My Shingles Experience

Written by Vince Faust

Last week I was feeling great. I was getting into the gym regularly. I even took a picture after my workout last Monday wearing my Captain America t-shirt. By Wednesday it felt like someone had kicked me in the stomach and punched me in the back. I was in the doctor’s office feeling the worst I had ever felt in my life. By Saturday I called the doctor on call. Now I had a rash and the pain was at a 10. It took my breath away. The on-call doctor prescribed some medication for the rash and told me to go to the doctor if things got worse. They did and I was on my way to the nearest urgent care center. They sent me to the ER. In the next 15 minutes they had me on morphine for the pain. I was at a loss. The ER doctor told me I had shingles. I said, “I don’t have enough symptoms. Then he showed me my back. Then I saw the rash on my stomach, side and back. I saw the red ugly raised bumps. I’m not supposed to get sick. I write about health. And I got the shingles vaccine. What happened?

I got more education on shingles. According to the CDC, the rash occurs in a single stripe around either the left or the right side of the body. In other cases, the rash can develop on one side of your face. Shingles on your face can affect your eyes and cause vision loss. In rare cases in people with weakened immune systems, the rash may be more widespread on the body and look similar to a chickenpox rash. 

Symptoms of shingles can include:

  • Fever
  • Headache
  • Chills 
  • Upset stomach

Many people think that shingles is just a rash, so they wait for it to go away like poison ivy or sunburn. That would be a big mistake. If you think you have shingles, action is needed immediately. Shingles is a neurological emergency. The center of the infection is deep inside your body, within sensory nerve cells close to your spinal cord or brain. In some cases the infection can spread into your spinal cord or brain and can cause myelitis, pneumonia, encephalitis, stroke, spinal cord injury, sepsis and bacterial infections.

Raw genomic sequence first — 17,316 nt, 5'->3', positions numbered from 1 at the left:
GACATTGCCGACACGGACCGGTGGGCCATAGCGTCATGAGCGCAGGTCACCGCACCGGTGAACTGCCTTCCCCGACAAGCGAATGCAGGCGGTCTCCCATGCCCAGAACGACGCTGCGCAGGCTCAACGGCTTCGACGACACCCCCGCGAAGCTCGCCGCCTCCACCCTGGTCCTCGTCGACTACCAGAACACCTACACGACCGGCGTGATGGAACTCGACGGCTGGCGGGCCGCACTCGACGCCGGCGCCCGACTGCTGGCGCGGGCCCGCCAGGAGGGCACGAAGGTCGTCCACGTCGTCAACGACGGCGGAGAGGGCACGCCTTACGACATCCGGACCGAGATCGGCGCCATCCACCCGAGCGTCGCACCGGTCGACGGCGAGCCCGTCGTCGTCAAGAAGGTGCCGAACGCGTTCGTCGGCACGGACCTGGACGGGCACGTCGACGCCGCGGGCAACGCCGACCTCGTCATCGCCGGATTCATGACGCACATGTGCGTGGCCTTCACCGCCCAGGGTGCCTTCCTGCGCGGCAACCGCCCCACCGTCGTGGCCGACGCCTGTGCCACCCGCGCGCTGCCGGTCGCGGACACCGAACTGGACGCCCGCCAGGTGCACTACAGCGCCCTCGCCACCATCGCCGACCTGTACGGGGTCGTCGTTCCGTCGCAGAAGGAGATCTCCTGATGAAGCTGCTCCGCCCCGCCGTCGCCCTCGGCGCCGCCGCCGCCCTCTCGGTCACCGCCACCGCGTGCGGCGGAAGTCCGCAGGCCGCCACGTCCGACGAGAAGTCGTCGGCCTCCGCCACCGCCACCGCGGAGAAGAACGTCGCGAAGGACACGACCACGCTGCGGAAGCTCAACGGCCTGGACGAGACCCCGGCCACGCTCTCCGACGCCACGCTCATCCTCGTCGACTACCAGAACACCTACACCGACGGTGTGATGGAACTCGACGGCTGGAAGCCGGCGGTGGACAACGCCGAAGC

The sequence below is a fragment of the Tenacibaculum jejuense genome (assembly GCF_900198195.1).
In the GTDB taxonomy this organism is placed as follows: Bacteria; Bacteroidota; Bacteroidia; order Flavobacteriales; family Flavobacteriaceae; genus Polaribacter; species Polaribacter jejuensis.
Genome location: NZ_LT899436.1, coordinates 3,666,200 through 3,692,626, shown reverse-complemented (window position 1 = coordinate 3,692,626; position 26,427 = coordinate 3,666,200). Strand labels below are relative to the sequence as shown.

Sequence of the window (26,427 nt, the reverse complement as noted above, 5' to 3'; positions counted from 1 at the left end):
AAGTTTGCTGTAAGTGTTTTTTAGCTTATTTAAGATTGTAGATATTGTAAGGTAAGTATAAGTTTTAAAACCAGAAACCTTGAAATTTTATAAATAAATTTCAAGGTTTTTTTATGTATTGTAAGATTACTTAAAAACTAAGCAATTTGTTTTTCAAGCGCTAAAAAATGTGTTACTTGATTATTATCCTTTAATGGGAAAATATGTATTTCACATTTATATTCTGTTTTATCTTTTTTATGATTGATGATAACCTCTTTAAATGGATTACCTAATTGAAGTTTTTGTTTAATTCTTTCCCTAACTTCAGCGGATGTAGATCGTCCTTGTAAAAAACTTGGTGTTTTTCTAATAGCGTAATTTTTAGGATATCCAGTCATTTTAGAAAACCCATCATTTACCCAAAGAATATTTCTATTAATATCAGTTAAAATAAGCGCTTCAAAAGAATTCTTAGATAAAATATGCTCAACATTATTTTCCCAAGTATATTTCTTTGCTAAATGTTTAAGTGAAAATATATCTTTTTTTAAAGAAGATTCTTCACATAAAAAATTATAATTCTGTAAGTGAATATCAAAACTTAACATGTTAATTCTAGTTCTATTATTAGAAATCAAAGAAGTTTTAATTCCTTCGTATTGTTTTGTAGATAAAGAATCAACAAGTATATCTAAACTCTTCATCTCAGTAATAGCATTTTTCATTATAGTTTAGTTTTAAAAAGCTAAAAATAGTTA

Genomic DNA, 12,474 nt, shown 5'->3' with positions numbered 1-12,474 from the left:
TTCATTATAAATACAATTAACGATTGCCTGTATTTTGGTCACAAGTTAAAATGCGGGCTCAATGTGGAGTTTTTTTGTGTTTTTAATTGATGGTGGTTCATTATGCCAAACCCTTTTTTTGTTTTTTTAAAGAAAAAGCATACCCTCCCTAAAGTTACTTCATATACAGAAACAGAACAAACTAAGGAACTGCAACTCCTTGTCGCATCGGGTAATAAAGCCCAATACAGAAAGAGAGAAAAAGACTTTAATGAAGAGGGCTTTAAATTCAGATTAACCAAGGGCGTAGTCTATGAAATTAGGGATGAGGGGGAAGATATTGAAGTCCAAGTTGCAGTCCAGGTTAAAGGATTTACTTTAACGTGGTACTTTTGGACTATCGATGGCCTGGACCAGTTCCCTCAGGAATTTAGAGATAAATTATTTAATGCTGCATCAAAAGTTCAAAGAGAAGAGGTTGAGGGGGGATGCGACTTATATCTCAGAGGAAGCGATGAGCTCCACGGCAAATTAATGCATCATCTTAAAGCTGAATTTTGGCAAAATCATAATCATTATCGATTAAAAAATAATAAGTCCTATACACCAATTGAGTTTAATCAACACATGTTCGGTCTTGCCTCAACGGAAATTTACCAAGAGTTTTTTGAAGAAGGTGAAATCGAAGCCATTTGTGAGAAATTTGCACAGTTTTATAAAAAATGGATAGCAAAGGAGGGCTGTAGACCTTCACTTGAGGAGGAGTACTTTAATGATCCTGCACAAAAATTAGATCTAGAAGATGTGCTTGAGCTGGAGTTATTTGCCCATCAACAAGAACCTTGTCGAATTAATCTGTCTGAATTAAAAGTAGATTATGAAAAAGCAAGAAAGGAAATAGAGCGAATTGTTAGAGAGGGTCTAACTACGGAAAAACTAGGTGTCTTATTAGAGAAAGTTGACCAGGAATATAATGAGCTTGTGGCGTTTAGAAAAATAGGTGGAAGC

I didn’t have any of the symptoms except the stomach pain. Because I got the shingles vaccine I was told I would not get all the symptoms. Shingles is a neurological emergency. I’m glad I didn’t keep self-diagnosing my situation. 

The herpes zoster is a virus in the herpes virus family, which causes chicken pox in children and shingles in adults. The herpes zoster is not sexually transmitted. You cannot get shingles from a person that is infected with shingles. You can get chickenpox from someone who has shingles but only if you have never had chickenpox or never received the chickenpox vaccine. You are contagious with shingles until your last blister has scabbed over which usually occurs in about 10 to 14 days. Anyone who has had chickenpox is at risk for getting shingles. 

You can unintentionally spread the virus to people that have never had chickenpox. If you’re in contact with a person with shingles, you should avoid directly touching their rash. You should avoid touching their clothes, bedding, towels or anything else that might have touched their rash.

Having shingles will boost your immune system and offer some protection against a rapid recurrence. That boost in your immune system can weaken with time, which can make you vulnerable to shingles again. While it is possible to have shingles more than once, but it’s very rare to get it more than twice. It’s not known why the shingles virus is reactivated at a later stage in life but most cases are thought to be caused by having a lowered immune system.

The best way to avoid shingles is to get vaccinated. A vaccine helps your body create a strong defense against shingles. People over 60 that get vaccinated for shingles reduce their risk for developing shingles by 50% and getting persistent pain of PHN by over 60%. The shingle’s vaccine is even more effective with people between 50 and 60. The vaccine reduces their risk by 70%. Vaccines can be a single dose or require more doses. If you don’t receive your second dose within the recommended window after your first dose, you do not need to restart the series. You should receive the second dose as close to this time frame as possible. For the best results it’s important that you complete the vaccine series.

This vaccine can give you some temporary side effects. Most side effects include a sore arm with mild or moderate pain after getting a shingles vaccine. Redness and swelling where you got the shot may also occur. Some people felt tired, had muscle pain, a headache, shivering, fever, stomach pain or nausea. 1 out of 6 people who got a shingles vaccine experienced side effects that prevented them from doing regular activities. Most symptoms go away on their own in about 2 to 3 days. Shingles vaccine side effects were more common in younger people. Shingles vaccines don’t contain thimerosal (a preservative containing mercury).

If you use an over the counter drug for pain that does not do the job in stopping your pain you should ask your doctor for a prescription strength medication. You have to remember that your pain medication should be managed with your doctor.

I would recommend everyone over 60 get the vaccine. I don’t know what I would have done if I had experienced 50% more pain because I had not gotten the shingles’ vaccine.

Before starting your fitness program, consult your physician.

Vince Faust